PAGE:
NCCF’s record grant making cycle this summer attracted media attention from CBS19-TV for its support of local nonprofits such as the Sexual Assault Resource Agency.
NCCF has decades of experience helping other LOCAL nonprofits serve Nelson County residents
One is the Nelson Heritage Center which sponsors a food bank distribution and a host of other community services.
Support for the Young
Now more than ever, NCCF grants are needed to support youth educational, esteem-building, and environmental awareness programs
Having fun fund-raising
Known for its signature fund raiser, NCCF’s Opportunity Ball gives supporters a chance to dress up, kick up their heels, and party—all for a great cause.
Support for Elders
Whether it’s help building an access ramp, or paying for needed medications, nonprofits that support seniors continue to rely to NCCF grants to fund such programs.
Sickle Cell Awareness/Blood Drive is a Huge Success
Krystal Vest(L), Nelson County resident, and Natasha Hudson Gray, Nelson County native and American Red Cross Central Virginia Board Member, Diversity, and Inclusion Committee Chair and Diverse Blood Donor – Sickle Cell Initiative Lead were two of the more than 30 participants in a special Sickle Cell awareness blood drive by the American Red Cross, held recently at the Nelson Heritage Center. ARC is seeking black blood donors to address a critical shortage of blood to treat the deadly blood disorder.
Getting Families Involved
NCCF partners with local businesses to offer family fun—like a foot race at Thanksgiving—while raising money to give back to the community.
NCCF’s Online Auction Was a Hit!
NCCF board members and friends (left) rolled up their sleeves and pitched in to pull off our first ever Online Auction Fundraiser. Bidders—including longtime NCCF supporters—reported that the auction was great fun. It was also very successful. Thank you to all who participated. Funds raised will be used for grants to deserving local nonprofits in NCCF’s winter grant-making cycle.
Improving Access to Health Care
NCCF grants have supported awareness and access to health care for rural communities.
NCCF has decades of experience helping other LOCAL nonprofits serve Nelson County residents.
Next NCCF Grant Deadline: June 30, 2022
The deadline for applying for NCCF’s next round of grants is June 30, 2022. Click on the button below to complete the grant application.
“…I don’t have a big education [but] thank you to all the people that has (sic) helped me with the dental treatment for my daughter…. The treatment has been very successful because my daughter is a lot better now…. Again, thank you for everything. God bless you all.”
-Mother of a pediatric dental patient, Blue Ridge Dental Center
We’ve all been there. Pulled into an unwanted hug or touched without warning in a crowd. Perhaps even survived an attack or a dispute that turned physical. But it doesn’t have to be that way.
Thanks to a group of committed young martial artists in Nelson County, anyone—regardless of age, gender, or physical ability—can learn how to “walk without fear” by mitigating such situations and reacting swiftly and safely when the need arises.
FLAG co-founder and instructor Sally Rose Monnes (C) watches as NCCF board members Sue Klett (L) and Linda Hughes (R) practice a defensive block
The nonprofit Fight Like a Grrrl Club (FLAG) was born out of a need to address the growing violence against young women, including the abduction of five young women in 2009-14 from the “U.S. Route 29” through Nelson County and neighboring jurisdictions.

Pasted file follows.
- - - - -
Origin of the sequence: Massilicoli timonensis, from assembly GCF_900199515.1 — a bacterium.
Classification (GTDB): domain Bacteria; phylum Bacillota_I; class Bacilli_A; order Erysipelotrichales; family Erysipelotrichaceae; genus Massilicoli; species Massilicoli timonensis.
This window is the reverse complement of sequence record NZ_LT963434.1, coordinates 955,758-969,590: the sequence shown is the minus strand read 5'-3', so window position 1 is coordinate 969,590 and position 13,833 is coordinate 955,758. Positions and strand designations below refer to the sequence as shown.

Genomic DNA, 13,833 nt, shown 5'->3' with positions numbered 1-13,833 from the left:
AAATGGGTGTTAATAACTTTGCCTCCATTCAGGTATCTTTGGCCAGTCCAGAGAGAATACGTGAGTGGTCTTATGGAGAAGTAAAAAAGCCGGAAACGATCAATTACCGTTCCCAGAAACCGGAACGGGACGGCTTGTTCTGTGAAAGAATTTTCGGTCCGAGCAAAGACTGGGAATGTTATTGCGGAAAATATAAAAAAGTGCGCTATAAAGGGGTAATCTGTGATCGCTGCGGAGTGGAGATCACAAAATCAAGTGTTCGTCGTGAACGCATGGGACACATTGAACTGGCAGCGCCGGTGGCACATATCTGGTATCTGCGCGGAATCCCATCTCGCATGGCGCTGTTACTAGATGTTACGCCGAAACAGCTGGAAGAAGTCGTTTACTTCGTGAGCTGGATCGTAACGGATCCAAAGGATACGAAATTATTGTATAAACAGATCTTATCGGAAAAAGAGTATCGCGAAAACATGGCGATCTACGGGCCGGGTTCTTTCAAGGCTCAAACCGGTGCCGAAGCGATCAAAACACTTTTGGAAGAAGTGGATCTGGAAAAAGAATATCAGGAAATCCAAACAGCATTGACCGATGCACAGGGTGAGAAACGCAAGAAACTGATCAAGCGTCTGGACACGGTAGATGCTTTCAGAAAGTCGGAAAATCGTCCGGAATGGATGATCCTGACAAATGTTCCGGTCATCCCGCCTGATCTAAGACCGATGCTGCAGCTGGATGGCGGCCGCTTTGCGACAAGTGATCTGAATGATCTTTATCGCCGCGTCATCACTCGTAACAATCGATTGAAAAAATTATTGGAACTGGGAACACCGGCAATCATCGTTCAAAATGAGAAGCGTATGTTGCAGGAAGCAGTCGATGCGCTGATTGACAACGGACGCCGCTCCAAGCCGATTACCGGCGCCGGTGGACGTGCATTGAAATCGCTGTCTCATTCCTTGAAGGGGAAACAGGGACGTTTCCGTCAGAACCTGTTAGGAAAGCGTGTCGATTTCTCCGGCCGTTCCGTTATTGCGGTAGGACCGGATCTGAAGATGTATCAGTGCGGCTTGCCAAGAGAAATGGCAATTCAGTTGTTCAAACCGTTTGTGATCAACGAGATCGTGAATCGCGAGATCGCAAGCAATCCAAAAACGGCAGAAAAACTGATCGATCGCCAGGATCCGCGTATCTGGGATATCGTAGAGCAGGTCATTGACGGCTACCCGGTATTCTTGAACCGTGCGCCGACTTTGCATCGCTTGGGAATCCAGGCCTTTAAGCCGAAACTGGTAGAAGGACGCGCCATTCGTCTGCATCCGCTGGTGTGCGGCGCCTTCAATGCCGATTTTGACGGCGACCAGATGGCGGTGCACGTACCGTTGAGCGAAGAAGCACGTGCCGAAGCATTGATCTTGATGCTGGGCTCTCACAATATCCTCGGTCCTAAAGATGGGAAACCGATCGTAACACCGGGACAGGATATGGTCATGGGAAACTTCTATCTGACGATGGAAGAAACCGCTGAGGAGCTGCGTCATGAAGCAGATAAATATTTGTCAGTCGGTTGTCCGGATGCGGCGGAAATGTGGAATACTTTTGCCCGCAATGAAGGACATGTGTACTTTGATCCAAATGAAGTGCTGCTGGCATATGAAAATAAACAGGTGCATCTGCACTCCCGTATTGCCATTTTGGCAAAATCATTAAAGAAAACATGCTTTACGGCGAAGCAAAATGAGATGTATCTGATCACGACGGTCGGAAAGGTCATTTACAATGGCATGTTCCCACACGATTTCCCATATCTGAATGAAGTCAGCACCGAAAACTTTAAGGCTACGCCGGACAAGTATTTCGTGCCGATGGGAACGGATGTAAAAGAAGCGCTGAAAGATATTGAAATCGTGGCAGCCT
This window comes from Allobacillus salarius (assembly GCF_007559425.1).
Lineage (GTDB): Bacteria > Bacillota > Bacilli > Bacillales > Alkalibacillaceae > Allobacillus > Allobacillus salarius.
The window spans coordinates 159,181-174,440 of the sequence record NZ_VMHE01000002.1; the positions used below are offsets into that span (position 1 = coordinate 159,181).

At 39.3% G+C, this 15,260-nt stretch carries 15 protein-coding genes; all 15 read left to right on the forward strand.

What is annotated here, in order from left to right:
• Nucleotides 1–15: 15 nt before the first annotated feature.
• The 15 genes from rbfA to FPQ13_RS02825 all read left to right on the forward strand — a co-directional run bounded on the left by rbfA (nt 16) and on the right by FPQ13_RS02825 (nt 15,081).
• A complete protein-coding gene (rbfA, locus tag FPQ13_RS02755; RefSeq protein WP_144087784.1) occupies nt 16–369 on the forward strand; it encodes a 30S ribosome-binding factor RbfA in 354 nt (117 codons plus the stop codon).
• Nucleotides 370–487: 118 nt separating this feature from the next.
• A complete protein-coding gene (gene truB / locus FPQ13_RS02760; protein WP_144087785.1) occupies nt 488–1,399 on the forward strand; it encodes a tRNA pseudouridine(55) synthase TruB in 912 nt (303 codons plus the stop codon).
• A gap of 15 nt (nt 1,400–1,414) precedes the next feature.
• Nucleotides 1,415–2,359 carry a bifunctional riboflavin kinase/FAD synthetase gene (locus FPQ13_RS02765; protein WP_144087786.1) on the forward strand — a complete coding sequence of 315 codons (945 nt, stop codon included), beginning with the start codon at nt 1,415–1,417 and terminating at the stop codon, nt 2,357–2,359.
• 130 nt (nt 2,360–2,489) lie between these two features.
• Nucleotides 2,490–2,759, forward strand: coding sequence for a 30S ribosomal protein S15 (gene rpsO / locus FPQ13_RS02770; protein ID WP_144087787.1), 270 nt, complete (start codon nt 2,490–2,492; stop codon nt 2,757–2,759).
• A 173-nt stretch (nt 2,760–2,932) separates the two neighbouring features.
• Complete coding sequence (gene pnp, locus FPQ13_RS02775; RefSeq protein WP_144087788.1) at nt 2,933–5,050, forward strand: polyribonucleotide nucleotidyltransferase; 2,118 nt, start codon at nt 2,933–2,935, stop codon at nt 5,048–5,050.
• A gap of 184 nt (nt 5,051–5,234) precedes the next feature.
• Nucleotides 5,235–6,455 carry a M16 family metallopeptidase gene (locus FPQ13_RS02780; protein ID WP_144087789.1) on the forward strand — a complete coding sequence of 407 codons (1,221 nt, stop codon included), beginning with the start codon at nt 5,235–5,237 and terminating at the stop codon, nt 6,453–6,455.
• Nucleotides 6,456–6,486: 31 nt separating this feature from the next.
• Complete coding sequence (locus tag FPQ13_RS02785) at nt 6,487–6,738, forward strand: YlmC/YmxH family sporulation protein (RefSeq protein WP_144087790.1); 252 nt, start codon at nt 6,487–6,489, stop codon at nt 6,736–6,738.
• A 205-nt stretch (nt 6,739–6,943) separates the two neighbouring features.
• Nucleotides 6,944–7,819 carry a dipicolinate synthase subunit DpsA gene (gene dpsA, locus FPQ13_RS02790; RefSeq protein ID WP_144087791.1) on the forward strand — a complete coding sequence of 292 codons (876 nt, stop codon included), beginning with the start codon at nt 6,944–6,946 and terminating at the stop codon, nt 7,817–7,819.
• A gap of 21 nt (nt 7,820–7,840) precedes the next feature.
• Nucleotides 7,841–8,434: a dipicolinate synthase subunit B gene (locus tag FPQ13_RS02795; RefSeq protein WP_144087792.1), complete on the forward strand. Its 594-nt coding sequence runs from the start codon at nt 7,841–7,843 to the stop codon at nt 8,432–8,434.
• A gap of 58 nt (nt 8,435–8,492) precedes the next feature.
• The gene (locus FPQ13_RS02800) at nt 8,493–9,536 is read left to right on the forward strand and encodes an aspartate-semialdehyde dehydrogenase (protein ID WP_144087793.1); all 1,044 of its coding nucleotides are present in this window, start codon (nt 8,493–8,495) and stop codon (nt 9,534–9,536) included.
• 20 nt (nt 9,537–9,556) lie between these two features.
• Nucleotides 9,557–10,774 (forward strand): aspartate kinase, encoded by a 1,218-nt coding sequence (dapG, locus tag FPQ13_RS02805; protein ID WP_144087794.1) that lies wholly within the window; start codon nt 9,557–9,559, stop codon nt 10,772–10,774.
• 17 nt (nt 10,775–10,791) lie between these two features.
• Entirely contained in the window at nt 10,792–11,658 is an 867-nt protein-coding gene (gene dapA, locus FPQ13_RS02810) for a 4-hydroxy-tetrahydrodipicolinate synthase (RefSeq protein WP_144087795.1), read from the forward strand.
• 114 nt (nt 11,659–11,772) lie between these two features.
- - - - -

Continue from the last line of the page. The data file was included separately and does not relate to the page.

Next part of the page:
“FLAG’s goal is to make self-defense training accessible to all community members,” said local musician Sally Rose Monnes, who co-founded the nonprofit in 2017 with martial arts instructor Josh Copson. Using a grant from the Nelson County Community Fund, FLAG is putting on two nonviolent self-defense workshops at community centers in Nelson County, on May 14 and 15. The workshops are free and open to the public, but preregistration is required here: fightlikeagrrrl.org/workshops.
NCCF board member Linda Hughes (L) practices a block/hit defense sequence against FLAG instructor Megan Schultz
FLAG focuses on techniques for de-escalating and avoiding violence, first, then if needed, skills for self-defense and survival. The group has done workshops across Virginia for everyone from the Girl Scouts to roller derby clubs. The workshops are not restricted to girls and women. “Anyone can be a target,” said Monnes. “Regardless of their race, ethnicity, sexual orientation or gender identification, they deserve to know how to protect themselves and their loved ones.”
What about those who are older? Two members of the NCCF Board of Directors got an exclusive hands-on demonstration of FLAG’s avoidance/self-defense instruction recently at Copson’s martial arts studio, Blue Dragon Dojang, in Lovingston.
“Learning that it’s not impolite to say, even to an acquaintance, that you don’t want to be hugged, or to firmly block an unwanted touch is powerful,” said Sue Klett. “Not to mention that I now know how to roll a 210-pound assailant who’s grabbed me over my back, without hurting myself.”
There were many takeaways from the workshop, agreed NCCF board member Linda Hughes. For instance, “If you’re being attacked, it’s much better to yell ‘Fire’ or ‘No’ — instead of ‘Help’. That will attract more attention and quicker action,” said Hughes.
If two 60-somethings can spend a couple of hours learning how to better “walk without fear”, and react quickly and safely when the need arises, anyone can—and should.
Martial artists and FLAG instructors (L-R) Megan Schultz, Josh Copson, Sally Rose Monnes, and Jamie Hale are taking their nonviolent self-defense workshop to two Nelson County community centers in May